by Aurora Lestrange
Lions are the second largest cats, only second to the tiger. Some male lions can weigh as much as 550 pounds. This is definitely one kitty you don’t want to pounce on you. Lions live in parts of Africa and on the continent of Asia. Unfortunately, lions have decreased in numbers in the recent decades due to hunters and poachers.
Lions have distinct different features between the males and the females. You can tell a male lion by his mane. Male lions are also highly recognizable and are used for many different entertainment purposes. Though the male lion has the reputation of being the hunter in muggles’ eyes, it is actually the females that hunt for the pack. They also hunt in groups. Surprisingly, lions only eat about one hour a day. The number one activity a lion does during the day is sleep. Lions sleep up to 20 hours a day. Doesn’t that sound nice?
What does a lion eat? “Anything it wants,” some might say. Some of the different animals that lions prefer to eat are buffalo, warthogs, wildebeest, and zebras. Mainly though, lions will eat whatever type of animal is in their hunting grounds.
Lions are very social by nature, which the females sometimes choosing more than one male to have cubs with. Lionesses can have a litter of one to four cubs at a time. Once a lioness has a litter of cubs, they are not fertile again until the cubs mature or, sadface, die. Baby lions, or cubs, are born blind and their eyes don’t open to see until they are about a week old. Cubs are essentially helpless for the first three weeks of life. The momma and babies usually separate themselves from their pride (pack of lions) during this time and they don’t integrate back until the cubs are rough 6-8 weeks old. Sadly the percentage of cubs do not reach the age of two. Nothing is more precious than a lion cub playing and wrestling with their dad. Can you say Simba and Mufasa? Once a cub matures, if the pride is too large, the new matured lions are ousted and force to make a new pride of their own.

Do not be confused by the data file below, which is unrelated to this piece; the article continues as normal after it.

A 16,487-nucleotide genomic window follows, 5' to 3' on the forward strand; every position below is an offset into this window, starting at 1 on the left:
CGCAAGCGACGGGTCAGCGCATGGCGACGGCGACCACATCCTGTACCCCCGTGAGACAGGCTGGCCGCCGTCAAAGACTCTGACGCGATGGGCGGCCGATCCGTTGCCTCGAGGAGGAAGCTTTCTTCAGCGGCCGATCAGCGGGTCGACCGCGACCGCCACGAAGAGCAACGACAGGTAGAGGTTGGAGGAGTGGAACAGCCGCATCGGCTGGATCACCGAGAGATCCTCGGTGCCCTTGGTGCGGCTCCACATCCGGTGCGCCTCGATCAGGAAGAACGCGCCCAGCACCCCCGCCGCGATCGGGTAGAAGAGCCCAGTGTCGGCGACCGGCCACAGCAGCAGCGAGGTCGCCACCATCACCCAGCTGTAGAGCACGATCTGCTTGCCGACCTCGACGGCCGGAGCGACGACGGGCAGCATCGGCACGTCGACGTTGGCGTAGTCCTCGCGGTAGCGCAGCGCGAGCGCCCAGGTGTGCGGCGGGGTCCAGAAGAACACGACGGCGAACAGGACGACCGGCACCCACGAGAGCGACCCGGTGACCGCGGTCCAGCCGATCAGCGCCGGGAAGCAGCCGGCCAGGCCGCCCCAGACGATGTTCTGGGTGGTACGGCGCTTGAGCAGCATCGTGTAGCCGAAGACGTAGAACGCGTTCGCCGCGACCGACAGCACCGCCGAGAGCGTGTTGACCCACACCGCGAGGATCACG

Lions are an extremely popular attraction in muggle zoos. Interestingly enough, lions live longer in captivity then they do in the wild. There could be many reasons for this, but the lack of predators is the most obvious one. Be careful though; these animals look fuzzy and death to the c word, but I urge you to never try to pet them. You might lose a hand or an arm!
I hope you enjoyed the first issue of Kitty Cat’s Corner and I will be back for the next Paw Print with a new and exciting cat: the tiger. See you then.